Solving problems if family members are helping you
When a family member is managing your money for you, or for another family member, concerns can crop up. Often the problems can be easily sorted out. If you think something’s wrong, you should check whether your concerns are valid and get expert advice on your next steps.
Check your concerns are valid
Money mismanagement is a very real problem and you’re right to take your concerns seriously. On the other hand, a lot of worries are based on simple misunderstandings. By approaching things calmly you might be able to put your mind at rest without anyone getting hurt.
Don’t make accusations – just ask for an explanation. That way nobody gets hurt by misunderstandings.
There might be a very good reason for an unexplained payment so your first step is to ask for an explanation of the payment you’re worried about.
The conversation will be calmer if you don’t phrase it as an accusation. Instead, ask: ‘I was just wondering what this was for…’
That might be all you need to do to sort out the problem. But if you’re not comfortable with the answer you get, don’t feel guilty about taking things further.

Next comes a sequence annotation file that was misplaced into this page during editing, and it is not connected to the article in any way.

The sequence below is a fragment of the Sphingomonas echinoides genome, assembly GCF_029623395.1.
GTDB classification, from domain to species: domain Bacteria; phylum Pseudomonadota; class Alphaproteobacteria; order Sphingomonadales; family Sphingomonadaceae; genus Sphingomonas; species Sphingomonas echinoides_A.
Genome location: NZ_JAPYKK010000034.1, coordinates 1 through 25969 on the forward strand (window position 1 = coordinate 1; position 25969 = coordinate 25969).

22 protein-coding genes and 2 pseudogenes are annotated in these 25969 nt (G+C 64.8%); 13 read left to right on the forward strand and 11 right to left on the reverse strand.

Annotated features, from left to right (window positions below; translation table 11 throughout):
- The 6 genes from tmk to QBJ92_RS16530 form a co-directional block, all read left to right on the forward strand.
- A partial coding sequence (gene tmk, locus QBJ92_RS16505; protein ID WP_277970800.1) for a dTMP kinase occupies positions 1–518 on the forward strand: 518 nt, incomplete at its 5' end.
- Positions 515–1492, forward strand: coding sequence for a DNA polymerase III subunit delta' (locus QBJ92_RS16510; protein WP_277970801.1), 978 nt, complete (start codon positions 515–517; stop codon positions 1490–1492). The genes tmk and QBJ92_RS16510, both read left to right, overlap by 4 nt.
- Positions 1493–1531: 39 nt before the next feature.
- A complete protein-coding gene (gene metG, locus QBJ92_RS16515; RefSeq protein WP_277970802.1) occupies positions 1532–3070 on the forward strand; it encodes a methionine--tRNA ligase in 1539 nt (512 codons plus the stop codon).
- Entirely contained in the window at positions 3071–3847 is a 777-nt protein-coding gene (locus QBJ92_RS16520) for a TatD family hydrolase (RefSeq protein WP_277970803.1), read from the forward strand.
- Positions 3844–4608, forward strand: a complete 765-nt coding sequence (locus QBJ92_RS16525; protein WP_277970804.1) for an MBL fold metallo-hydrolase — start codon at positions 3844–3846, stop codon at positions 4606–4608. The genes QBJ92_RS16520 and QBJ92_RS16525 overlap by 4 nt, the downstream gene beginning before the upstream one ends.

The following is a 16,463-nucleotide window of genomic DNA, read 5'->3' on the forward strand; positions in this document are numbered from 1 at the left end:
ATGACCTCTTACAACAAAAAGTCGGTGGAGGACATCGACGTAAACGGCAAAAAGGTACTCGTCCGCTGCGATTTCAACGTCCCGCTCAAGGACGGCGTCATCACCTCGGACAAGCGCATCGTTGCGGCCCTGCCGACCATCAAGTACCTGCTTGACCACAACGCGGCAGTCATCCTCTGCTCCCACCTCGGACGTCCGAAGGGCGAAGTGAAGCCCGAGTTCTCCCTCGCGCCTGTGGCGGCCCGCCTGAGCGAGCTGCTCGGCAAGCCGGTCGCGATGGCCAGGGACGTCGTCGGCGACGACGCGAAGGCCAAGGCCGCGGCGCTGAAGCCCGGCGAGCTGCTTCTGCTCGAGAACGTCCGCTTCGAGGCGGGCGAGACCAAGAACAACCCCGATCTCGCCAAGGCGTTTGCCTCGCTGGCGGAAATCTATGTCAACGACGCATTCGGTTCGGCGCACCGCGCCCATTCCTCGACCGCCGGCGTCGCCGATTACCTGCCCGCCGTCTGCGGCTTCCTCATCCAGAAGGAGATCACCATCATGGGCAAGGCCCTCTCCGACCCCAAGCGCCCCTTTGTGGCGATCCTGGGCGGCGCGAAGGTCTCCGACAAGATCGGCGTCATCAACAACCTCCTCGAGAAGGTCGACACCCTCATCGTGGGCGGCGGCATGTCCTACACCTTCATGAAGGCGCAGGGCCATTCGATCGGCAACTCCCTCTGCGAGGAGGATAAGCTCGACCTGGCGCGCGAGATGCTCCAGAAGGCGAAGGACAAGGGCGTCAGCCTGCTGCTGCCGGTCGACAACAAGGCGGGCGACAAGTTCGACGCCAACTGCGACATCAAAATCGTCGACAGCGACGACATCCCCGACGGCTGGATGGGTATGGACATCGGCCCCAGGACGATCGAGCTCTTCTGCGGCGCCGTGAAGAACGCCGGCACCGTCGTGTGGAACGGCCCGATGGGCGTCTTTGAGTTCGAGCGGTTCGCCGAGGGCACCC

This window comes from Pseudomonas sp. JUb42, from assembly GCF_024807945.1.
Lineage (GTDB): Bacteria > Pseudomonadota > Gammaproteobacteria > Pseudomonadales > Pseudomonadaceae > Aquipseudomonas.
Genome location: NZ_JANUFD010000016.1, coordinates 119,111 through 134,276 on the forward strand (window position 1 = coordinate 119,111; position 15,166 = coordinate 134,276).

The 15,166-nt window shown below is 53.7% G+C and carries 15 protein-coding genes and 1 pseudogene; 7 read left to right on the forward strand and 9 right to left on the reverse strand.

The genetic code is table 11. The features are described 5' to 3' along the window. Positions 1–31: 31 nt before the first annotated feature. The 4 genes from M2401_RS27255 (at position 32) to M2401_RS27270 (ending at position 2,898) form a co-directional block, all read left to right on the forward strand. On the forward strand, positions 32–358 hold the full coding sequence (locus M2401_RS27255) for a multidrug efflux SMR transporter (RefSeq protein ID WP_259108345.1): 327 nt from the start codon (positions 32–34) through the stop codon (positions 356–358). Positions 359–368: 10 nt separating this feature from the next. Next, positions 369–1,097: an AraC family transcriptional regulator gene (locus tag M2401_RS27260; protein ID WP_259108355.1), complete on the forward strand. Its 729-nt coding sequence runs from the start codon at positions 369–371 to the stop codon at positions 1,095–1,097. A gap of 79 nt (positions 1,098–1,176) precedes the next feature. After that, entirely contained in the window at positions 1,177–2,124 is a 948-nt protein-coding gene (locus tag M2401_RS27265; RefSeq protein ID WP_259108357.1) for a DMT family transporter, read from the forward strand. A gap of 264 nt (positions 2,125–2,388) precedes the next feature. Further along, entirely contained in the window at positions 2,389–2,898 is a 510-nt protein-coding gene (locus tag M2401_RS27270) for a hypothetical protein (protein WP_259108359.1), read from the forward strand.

Get expert advice
If you’re still worried after you’ve spoken to the family member managing the money, it’s a very good idea to get some expert advice. You can:
- Talk to your local Citizens Advice Bureau for free, confidential, independent advice.
- Ask a solicitor – if you’ve already been using one to make arrangements, they will be familiar with the situation and might be able to offer informal advice. You might have to pay for this, so always ask in advance and check you’re happy with the rates.
Find a solicitor in:
- England and Wales: The Law Society
- Scotland: The Law Society of Scotland
- Northern Ireland: Law Society of Northern Ireland
Take action if necessary
If you think someone is in immediate danger (either their money is being stolen or they’re at risk of physical harm) you should phone the police straight away.
Similarly, you might consider someone is being coerced into allowing their money or assets to be used in a way that you would not expect. This could be a form of financial abuse often referred to as coercive control.
If the problem is less urgent, the action you might end up taking depends on the situation.
- If you disagree about how money is being used, it’s often best to have a clear-headed conversation. A disagreement might be something like whether the money should be spent on home care or day care. If you can’t sort it out between yourselves, try getting professional advice – from doctors or social workers, for example.
- If it’s an attorney, deputy, guardian or intervener, or controller that you’re worried about, you should let the right authorities know.
- If you’re worried about a trustee, it might be best to get them removed from the responsibility.
- If a lot of money has been used in a way that you don’t agree with, you might have to consider taking the person to court. You should bear in mind that it is likely to destroy your relationship with that person, be stressful for both sides and has no guarantees of success for anyone.
The GOV.UK website has information on making a court claim for moneyopens in new window.